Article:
Best Life: Working on ways to detect Alzheimer’s
ST. LOUIS, Mo. (Ivanhoe Newswire) - More than six million Americans are living with Alzheimer’s today and half a million more people will be diagnosed this year.
Thousands of cases of Alzheimer’s disease go undiagnosed each year. That’s because the changes in the brain can begin at least 10 years or more before symptoms start.
Now, researchers are working on new ways to detect this disease before you or anyone else knows you have it.
Retirement was a never-ending adventure for John and Lynn Struckhoff, as they traveled the country in their fifth wheel. The two have been on a journey together for five decades.
“We met when I was 16, she was 14, and we’ve been together ever since,” said John.
They were on the road when John started seeing his wife slowly change. After several cognitive tests, doctors believed it was Alzheimer’s.
“I said, ‘Well, how do we know for sure?’ They said, ‘Well, the only way we really know is an autopsy and that’s not a practical thing right now,’” said John.
John enrolled Lynn in a clinical trial that tests a person’s blood for changes in the brain.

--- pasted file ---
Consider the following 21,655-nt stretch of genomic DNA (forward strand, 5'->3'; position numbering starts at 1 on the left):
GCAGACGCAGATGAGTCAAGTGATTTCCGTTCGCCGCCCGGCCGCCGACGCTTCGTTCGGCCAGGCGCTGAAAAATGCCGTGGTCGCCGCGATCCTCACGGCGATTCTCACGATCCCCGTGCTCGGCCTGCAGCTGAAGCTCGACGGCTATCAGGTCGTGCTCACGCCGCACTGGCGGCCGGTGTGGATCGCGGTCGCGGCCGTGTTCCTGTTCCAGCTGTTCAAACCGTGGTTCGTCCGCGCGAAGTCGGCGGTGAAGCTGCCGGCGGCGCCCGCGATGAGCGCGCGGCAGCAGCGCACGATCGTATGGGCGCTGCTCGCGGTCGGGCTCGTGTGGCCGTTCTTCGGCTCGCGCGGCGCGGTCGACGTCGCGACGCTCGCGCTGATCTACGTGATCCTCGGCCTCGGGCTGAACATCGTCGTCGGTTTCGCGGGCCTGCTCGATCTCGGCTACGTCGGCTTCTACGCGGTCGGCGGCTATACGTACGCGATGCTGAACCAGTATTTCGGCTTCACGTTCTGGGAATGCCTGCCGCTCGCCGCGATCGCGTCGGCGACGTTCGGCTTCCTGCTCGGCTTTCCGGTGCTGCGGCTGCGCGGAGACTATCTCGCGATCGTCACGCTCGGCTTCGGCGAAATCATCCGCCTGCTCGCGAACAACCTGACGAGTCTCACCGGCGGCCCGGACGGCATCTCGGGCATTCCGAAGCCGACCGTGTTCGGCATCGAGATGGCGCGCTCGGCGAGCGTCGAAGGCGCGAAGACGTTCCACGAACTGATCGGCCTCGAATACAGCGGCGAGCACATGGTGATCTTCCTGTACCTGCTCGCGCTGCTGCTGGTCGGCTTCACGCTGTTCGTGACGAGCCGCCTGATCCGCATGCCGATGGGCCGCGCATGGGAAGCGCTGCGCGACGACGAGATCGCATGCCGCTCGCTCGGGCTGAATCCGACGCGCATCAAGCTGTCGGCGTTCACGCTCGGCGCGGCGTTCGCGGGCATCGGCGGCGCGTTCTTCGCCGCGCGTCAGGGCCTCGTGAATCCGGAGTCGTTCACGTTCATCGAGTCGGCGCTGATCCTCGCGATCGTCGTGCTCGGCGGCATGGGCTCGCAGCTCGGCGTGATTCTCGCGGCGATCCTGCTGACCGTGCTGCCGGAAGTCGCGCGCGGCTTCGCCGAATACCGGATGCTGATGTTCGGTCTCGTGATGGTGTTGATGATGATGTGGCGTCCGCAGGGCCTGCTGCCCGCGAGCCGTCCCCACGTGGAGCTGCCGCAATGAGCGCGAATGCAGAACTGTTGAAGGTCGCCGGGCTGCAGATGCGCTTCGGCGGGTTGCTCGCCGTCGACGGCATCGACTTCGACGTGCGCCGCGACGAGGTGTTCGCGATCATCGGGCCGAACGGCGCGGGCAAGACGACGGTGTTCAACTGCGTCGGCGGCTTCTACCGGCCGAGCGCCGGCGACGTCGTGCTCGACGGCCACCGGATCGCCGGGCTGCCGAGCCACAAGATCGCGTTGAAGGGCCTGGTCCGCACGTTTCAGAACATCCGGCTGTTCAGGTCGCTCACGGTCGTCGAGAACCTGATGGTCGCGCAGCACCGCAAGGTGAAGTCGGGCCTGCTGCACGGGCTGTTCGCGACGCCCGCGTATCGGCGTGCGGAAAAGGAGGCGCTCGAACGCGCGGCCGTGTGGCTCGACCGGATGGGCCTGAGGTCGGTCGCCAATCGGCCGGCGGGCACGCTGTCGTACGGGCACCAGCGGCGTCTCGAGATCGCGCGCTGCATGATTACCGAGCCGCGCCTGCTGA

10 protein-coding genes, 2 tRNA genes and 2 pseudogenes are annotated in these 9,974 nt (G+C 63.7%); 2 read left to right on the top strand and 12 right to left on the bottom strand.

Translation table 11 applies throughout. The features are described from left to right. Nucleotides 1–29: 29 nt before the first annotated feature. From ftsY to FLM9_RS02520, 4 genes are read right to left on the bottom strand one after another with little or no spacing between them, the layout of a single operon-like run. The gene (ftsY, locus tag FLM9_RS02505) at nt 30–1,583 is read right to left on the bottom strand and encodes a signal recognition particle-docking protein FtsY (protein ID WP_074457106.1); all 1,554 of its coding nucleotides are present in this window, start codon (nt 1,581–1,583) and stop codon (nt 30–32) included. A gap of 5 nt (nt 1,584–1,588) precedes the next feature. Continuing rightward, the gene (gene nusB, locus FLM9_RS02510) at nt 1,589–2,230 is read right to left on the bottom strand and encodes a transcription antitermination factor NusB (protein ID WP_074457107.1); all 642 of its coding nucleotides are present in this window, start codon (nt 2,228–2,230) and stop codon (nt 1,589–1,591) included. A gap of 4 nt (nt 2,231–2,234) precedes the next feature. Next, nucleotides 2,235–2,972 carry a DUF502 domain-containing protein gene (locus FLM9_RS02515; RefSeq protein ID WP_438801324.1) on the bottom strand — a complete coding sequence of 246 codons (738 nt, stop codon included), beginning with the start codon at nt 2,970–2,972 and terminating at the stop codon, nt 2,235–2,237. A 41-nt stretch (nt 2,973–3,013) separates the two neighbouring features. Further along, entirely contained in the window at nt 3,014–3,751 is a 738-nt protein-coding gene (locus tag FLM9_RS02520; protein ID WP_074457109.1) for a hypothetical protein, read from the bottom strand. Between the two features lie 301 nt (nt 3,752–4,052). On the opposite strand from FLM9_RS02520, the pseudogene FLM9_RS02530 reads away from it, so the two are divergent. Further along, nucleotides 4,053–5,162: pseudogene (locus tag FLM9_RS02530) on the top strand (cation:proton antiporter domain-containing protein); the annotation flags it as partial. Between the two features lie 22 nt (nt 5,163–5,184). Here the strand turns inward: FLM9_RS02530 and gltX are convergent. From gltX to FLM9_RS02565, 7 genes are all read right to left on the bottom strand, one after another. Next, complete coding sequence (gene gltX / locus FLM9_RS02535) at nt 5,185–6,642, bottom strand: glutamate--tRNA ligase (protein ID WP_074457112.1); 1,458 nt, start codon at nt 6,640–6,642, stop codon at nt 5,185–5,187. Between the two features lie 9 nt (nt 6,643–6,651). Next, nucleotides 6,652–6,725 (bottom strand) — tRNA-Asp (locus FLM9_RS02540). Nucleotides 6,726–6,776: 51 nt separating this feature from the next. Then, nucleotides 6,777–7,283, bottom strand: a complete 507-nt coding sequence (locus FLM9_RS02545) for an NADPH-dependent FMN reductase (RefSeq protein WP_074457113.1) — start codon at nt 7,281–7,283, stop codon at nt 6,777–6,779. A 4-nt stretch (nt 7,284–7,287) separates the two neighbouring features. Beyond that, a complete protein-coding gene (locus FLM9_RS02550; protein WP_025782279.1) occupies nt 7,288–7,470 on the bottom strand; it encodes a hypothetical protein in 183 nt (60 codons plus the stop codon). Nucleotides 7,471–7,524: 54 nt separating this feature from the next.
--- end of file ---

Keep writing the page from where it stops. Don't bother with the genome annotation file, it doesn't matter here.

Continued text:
The test measures the amount of amyloid beta proteins called A-beta 42 and A-beta 40 in the blood. The less A-beta 42 in the blood, the more likely you are to have Alzheimer’s.
“The A-beta 42 is getting stuck in the plaque, so it’s not ending up in the spinal fluid or in the blood,” said Washington University School of Medicine neurologist, Suzanne Schindler, MD, PhD.
When combined with genetic risk factors, the test is up to 93 percent accurate in identifying people at risk of Alzheimer’s disease and the earlier diagnosis could lead to new treatments to stop the progression.
Dr. Schindler says, “That’s what we’re aiming for; that you’ll get these tests and then get treated before you ever get symptoms.”
That’s not an option for Lynn, but the test did give John peace of mind.
“She and I have been on a journey for 50-some-odd years and for whatever reason, she’s going on her own journey and I can’t come along,” said John.
The only other ways to test for Alzheimer’s are very costly.
PET scans are the gold standard, cost up to $7,000 per scan, and are usually not covered by insurance. A spinal tap costs one to two thousand dollars
The blood test costs about $1,200 per patient. The Washington University test is called PrecivityAD. It’s available for use by doctors, but the test is not yet covered by most health insurance.
Contributors to this news report include: Marsha Lewis, Producer; Roque Correa, Videographer & Editor.
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